In such a depressing situation, it is not easy to offer any big or small form of resistance. For resistance entails a cost. That is perhaps why self-censorship too gained currency in Kashmir post-5 August 2019.

In the aftermath of J&K’s annexation, self-censorship became an instrument for survival for many in the media fraternity. For the greedy, and for those born without a spine, the altered mediascape translated into a golden opportunity. Some willingly fell in line, became an extension arm of the administration, to earn currency in the shape of lucrative government advertisements.

It was akin to mass conversion. They receive advertisements. Some are content in being embedded media entrepreneurs. For their cowardice and compliance, they are duly rewarded with cash and comfort. Such opportunists failed to draw any lessons from As Long As Sarajevo Exists, a book written by Kemal Kurspahic. As an editor-in-chief of Bosnia’s once leading newspaper, Oslobodjenje, Kurspahic had ensured that the newspaper was published every day even when the Serbian nationalist forces had laid a siege over Sarajevo in 1992. The armed attack against Bosnia was brutal.

On the Wings of Prayer

During the war in Bosnia and Herzegovina from 1992-1995 and the infamous siege of Sarajevo, Oslobodjenje was scripting history of sorts.

Kurspahic had made a bold decision. Addressing his colleagues, which included the editors, reporters and production staff, the editor-in-chief had offered neither a hike in their salary nor made any big promises. In fact, he had told his colleagues that “I cannot promise that you will be alive when the siege is over.” He did not promise promotions or awards but said this: “As long as Sarajavo exists this newspaper will publish every day.” (From As Long As Sarajevo Exists by Kemal Kurspahic).

In 1990, Kurspahic was a 46-year-old editor. His colleagues had accepted his risky offer. They were prepared to work under artillery, tank, and sniper fire. The newspaper lost some of its members in violence, but it refused to compromise on ethical journalism. The only day when Oslobodjenje did not hit the stands, Kurspahic wrote in the book’s prologue, was 14 May 1992. “It was the only day in the long siege of Sarajevo when the paper did not appear on the streets of Bosnia’s capital”.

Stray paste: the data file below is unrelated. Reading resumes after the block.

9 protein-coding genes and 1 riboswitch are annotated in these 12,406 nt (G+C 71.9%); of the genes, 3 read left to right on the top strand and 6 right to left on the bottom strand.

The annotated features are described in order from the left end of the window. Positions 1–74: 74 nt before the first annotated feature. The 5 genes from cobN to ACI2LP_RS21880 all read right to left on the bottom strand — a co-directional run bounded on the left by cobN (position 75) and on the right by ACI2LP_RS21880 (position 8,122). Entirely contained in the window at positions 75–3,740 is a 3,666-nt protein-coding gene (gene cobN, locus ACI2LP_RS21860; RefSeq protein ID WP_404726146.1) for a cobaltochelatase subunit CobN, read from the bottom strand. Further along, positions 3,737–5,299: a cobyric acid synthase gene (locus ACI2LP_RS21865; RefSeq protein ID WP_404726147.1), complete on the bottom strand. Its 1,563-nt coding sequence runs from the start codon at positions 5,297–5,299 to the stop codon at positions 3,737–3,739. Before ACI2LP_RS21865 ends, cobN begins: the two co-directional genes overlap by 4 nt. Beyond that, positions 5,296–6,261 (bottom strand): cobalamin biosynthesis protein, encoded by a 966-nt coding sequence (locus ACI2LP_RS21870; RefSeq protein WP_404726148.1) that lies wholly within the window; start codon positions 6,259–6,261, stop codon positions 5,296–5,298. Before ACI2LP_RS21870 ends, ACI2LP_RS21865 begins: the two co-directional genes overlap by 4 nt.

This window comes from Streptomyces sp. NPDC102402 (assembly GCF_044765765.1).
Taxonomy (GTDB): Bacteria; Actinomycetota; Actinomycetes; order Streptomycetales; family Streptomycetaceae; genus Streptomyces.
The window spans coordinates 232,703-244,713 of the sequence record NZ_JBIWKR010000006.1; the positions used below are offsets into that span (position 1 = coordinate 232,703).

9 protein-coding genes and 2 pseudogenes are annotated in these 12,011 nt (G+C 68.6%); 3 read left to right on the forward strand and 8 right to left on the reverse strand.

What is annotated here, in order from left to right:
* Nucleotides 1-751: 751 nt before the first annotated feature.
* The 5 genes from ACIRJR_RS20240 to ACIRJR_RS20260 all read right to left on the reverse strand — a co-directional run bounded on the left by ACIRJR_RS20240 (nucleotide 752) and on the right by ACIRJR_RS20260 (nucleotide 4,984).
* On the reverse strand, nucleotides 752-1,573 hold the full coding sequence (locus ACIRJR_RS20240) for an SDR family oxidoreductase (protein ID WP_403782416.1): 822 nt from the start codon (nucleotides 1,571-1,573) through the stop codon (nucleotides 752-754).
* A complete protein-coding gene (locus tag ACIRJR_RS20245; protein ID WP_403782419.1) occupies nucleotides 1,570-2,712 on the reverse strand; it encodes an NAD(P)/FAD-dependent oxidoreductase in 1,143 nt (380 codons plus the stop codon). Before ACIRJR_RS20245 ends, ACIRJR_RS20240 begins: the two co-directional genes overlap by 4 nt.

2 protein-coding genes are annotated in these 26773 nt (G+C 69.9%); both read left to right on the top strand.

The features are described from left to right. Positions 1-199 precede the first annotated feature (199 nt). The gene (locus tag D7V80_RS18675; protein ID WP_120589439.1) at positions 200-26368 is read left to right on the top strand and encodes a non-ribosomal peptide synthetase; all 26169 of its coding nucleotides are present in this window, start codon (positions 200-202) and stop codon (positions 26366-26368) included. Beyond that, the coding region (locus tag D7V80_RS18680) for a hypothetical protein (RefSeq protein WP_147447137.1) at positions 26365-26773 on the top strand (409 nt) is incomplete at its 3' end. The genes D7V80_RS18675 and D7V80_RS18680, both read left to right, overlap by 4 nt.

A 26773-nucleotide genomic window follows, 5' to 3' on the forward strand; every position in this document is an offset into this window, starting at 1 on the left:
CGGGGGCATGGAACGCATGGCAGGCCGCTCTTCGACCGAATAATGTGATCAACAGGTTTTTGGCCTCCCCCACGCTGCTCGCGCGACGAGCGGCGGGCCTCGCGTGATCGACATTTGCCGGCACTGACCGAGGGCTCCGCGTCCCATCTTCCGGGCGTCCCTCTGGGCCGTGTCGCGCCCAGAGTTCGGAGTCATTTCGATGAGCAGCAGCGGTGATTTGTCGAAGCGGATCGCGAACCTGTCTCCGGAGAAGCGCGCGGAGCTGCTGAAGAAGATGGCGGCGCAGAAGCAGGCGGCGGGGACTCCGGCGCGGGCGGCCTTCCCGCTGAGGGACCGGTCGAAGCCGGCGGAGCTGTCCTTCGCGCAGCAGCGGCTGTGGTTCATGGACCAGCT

Sadly, there is neither Oslobodjenje nor Kemal in Kashmir.

However, many individual journalists continue to show exemplary courage, comparable to Kemal Kurspahic’s, in chronicling the events unfolding at a galloping pace. Obviously then, those who make no compromises and refuse to become public relations managers of the administration continue to pay a price for telling the story.

Ordinary Kashmiris are booked under stringent and draconian laws for cheering a cricket team of their liking, for drawing graffiti, for writing a news report, or for documenting rights’ abuse. In May 2021, J&K Police arrested a Srinagar-based graffiti artist and painter, Mudasir Gul, 32, for drawing mural of a Palestinian woman and for showing solidarity with the Palestinians. After widespread condemnation, Gul was lucky to be released. On 22 November 2021, Kashmir’s leading and internationally acclaimed human rights defender Khurram Parvez was arrested by the NIA and booked under UAPA.

All the middle ground in Kashmir stands obliterated, perhaps beyond repair.

An overwhelming majority in Kashmir views the decision of 5 August 2019, as a step toward territorial control, exploitation of natural resources, social control, and control over the narratives, politics of fear, enhanced surveillance, securitization, digital apartheid, and a permanent justification in punishing them to discipline and forcibly assimilate and integrate them into the so-called mainstream. That is why Kashmir witnessed a 555-day-long internet shutdown. It was the world’s longest in any ‘democracy’, according to Access Now, a non-governmental organisation which tracks internet suspensions.

Jism par qaid hai jazbaat pe zanjeerein hain/ Fikr mehboos hai guftaar pe taazerein hain (With caged bodies and chained emotions/ Imprisoned are our thoughts, and utterances censored)

This verse from Faiz Ahmed Faiz’s epic poem, Chand Roz Aur Meri Jaan (A few more days my love), encapsulates the individual and collective tragedy of ordinary Kashmiris. In the new order, survival is an act of rebellion.

Nevertheless, many in Kashmir continue to visit sacred Sufi shrines. Some devotees could be seen tying votive threads on the decorated windows near the mausoleums, planting kisses over the outside walls of the saint’s burial place, and even rubbing the walls with their right hand and then dabbing the blessing onto their faces with conviction and faith. They are convinced that altering the existing situation in Kashmir or the larger geopolitics is beyond them. That is why prayers and mawlid gatherings on Urs at the shrines like Khanqah-e-Mo’alla, Dastgeer Sahib, Makhdoom Sahib, Naqshband Sahib, Rah Bab Sahib etc offer them hope.

For some, keeping the hope alive is resilience. They are in no mood to react to provocations in anger. They want to respond maturely at the time of their own choosing. The sense is that it is brewing. It will explode.

For now, though, with veneration for the saints, many are hoping for a divine intervention!